Genealogists are branching out whats behind a name

Topics will include tracing the genetic line of King David from ancient to modern times, and the pattern of cousin marriages within the House of Rothschild.

While many attendees will be learning how to trace the noble lineages of barons and kings, others will be busy discovering ways to find their families' lost "black sheep" through the use of FBI files, prison records, police crime reports and other sources.

Participants also can learn about the Jewish role in Britain's industrial revolution and the use of genealogical techniques to trace looted cultural property in the Nazi era.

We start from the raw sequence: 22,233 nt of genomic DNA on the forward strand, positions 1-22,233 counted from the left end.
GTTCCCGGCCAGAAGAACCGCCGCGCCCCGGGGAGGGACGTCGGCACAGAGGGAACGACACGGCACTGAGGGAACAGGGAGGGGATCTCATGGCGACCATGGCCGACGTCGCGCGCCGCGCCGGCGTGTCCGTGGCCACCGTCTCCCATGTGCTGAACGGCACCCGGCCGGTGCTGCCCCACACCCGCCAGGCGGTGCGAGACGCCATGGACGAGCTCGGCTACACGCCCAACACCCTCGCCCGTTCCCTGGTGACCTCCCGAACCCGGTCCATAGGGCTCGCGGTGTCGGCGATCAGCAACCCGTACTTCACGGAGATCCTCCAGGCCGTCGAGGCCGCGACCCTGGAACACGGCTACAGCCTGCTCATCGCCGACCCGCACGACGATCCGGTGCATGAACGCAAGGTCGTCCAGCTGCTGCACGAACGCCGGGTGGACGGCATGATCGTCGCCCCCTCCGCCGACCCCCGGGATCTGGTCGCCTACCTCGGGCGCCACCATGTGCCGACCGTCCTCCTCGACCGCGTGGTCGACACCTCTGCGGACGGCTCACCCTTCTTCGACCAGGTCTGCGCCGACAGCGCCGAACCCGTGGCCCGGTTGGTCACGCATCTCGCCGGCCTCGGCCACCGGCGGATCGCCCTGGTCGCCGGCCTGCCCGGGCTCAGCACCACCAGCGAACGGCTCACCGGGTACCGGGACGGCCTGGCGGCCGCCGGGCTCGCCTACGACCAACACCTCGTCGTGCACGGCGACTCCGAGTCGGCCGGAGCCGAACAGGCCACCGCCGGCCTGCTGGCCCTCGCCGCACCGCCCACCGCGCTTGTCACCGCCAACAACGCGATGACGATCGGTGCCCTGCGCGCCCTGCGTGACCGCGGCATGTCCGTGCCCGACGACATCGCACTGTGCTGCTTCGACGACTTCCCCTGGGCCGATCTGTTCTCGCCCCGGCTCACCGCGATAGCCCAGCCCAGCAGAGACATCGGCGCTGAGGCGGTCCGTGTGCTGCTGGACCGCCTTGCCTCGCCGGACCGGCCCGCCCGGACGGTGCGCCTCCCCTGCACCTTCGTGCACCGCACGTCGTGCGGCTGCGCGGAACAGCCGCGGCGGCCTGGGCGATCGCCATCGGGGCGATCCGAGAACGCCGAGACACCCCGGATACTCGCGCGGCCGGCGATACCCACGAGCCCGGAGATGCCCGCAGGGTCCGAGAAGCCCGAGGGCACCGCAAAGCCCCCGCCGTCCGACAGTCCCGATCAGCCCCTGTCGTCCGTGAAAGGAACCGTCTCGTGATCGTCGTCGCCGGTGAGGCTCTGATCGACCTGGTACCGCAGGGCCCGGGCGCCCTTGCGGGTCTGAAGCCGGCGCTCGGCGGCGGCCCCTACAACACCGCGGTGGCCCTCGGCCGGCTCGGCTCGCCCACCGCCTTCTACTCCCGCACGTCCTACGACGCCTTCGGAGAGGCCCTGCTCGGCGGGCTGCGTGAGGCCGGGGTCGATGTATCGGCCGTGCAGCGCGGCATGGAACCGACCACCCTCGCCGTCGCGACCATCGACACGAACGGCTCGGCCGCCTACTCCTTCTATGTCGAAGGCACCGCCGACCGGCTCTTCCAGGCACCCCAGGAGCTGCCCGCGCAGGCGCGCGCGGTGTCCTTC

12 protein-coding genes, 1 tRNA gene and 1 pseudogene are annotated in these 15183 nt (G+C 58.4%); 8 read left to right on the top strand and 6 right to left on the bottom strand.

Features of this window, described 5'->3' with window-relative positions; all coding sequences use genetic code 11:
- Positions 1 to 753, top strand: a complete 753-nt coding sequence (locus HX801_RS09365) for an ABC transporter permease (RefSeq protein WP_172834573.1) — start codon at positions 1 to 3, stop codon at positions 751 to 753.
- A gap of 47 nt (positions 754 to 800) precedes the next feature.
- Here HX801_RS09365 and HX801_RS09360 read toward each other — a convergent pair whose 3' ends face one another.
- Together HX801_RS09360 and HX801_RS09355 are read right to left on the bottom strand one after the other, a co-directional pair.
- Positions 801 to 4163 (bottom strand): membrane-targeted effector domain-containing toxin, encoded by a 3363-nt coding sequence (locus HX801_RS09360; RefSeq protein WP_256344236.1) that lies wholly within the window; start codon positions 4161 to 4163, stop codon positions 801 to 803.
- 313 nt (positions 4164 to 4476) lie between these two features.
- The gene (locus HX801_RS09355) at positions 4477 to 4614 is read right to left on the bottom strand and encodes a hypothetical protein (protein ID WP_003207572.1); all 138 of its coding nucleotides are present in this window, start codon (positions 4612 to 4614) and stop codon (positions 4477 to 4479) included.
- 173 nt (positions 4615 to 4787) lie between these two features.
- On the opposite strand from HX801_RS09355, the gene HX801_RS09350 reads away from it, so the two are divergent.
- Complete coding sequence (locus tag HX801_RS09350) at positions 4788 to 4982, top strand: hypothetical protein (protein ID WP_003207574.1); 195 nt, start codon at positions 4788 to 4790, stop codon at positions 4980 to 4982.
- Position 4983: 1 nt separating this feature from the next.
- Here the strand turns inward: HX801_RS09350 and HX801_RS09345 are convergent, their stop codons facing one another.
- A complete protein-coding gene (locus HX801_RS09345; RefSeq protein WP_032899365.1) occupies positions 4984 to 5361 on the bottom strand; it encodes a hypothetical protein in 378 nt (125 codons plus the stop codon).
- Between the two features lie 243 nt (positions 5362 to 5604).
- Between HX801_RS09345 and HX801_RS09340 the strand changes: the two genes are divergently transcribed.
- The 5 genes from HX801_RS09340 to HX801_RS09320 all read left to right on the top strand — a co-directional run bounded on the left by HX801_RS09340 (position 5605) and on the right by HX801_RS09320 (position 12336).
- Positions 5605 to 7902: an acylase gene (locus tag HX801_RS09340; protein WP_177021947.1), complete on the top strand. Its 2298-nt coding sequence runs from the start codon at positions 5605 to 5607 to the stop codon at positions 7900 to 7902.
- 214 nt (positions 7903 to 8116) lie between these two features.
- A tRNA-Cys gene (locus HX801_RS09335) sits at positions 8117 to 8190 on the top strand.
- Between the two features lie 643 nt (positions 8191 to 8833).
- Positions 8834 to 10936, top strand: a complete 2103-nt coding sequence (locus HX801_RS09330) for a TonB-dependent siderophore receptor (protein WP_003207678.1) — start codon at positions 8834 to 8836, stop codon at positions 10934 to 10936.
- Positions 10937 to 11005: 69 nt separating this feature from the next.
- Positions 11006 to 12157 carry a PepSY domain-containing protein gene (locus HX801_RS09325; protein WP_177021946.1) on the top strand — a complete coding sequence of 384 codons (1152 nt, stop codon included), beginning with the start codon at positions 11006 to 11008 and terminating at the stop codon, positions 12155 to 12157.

"It's a much wider range of speakers and topics than offered by any previous conference," said Issroff, adding that the program places special emphasis on Sephardic sources, Anglo-Jewry, genetics and Jewish migration.

"It's amazing that interest among Jews in tracing their family trees went from hundreds of people in the early 1980s to tens of thousands of people today," said Gary Mokotoff, a former president of the International Association of Jewish Genealogical Societies, which boasts some 85 member societies worldwide.

The first conference in 1981 attracted only 75 people, he said. Growth of the Internet is responsible for some of the tremendous growth that has occurred since then, he added.

As publisher of Avotaynu, a leading journal of Jewish genealogy, Mokotoff began issuing a free monthly news bulletin over the Internet about two years ago. Its subscription list now exceeds 5,000 names.

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